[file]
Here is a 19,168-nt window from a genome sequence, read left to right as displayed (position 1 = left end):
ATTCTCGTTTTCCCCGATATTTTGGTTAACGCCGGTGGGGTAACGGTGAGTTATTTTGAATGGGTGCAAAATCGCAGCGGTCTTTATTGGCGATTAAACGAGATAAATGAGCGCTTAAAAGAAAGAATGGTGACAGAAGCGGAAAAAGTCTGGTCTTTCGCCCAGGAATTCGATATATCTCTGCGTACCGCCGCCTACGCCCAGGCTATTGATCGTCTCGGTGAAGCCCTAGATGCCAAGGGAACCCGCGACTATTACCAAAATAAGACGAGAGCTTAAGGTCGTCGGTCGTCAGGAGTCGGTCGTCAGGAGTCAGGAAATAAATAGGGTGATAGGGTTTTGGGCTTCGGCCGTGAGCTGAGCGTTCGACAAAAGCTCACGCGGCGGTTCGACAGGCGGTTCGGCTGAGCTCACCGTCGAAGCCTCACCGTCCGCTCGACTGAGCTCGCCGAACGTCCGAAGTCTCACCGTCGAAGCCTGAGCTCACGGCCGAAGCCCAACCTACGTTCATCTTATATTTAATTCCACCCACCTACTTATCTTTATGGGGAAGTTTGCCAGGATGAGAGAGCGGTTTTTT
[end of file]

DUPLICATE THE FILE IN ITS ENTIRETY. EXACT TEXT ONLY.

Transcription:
Here is a 19,168-nt window from a genome sequence, read left to right as displayed (position 1 = left end):
ATTCTCGTTTTCCCCGATATTTTGGTTAACGCCGGTGGGGTAACGGTGAGTTATTTTGAATGGGTGCAAAATCGCAGCGGTCTTTATTGGCGATTAAACGAGATAAATGAGCGCTTAAAAGAAAGAATGGTGACAGAAGCGGAAAAAGTCTGGTCTTTCGCCCAGGAATTCGATATATCTCTGCGTACCGCCGCCTACGCCCAGGCTATTGATCGTCTCGGTGAAGCCCTAGATGCCAAGGGAACCCGCGACTATTACCAAAATAAGACGAGAGCTTAAGGTCGTCGGTCGTCAGGAGTCGGTCGTCAGGAGTCAGGAAATAAATAGGGTGATAGGGTTTTGGGCTTCGGCCGTGAGCTGAGCGTTCGACAAAAGCTCACGCGGCGGTTCGACAGGCGGTTCGGCTGAGCTCACCGTCGAAGCCTCACCGTCCGCTCGACTGAGCTCGCCGAACGTCCGAAGTCTCACCGTCGAAGCCTGAGCTCACGGCCGAAGCCCAACCTACGTTCATCTTATATTTAATTCCACCCACCTACTTATCTTTATGGGGAAGTTTGCCAGGATGAGAGAGCGGTTTTTT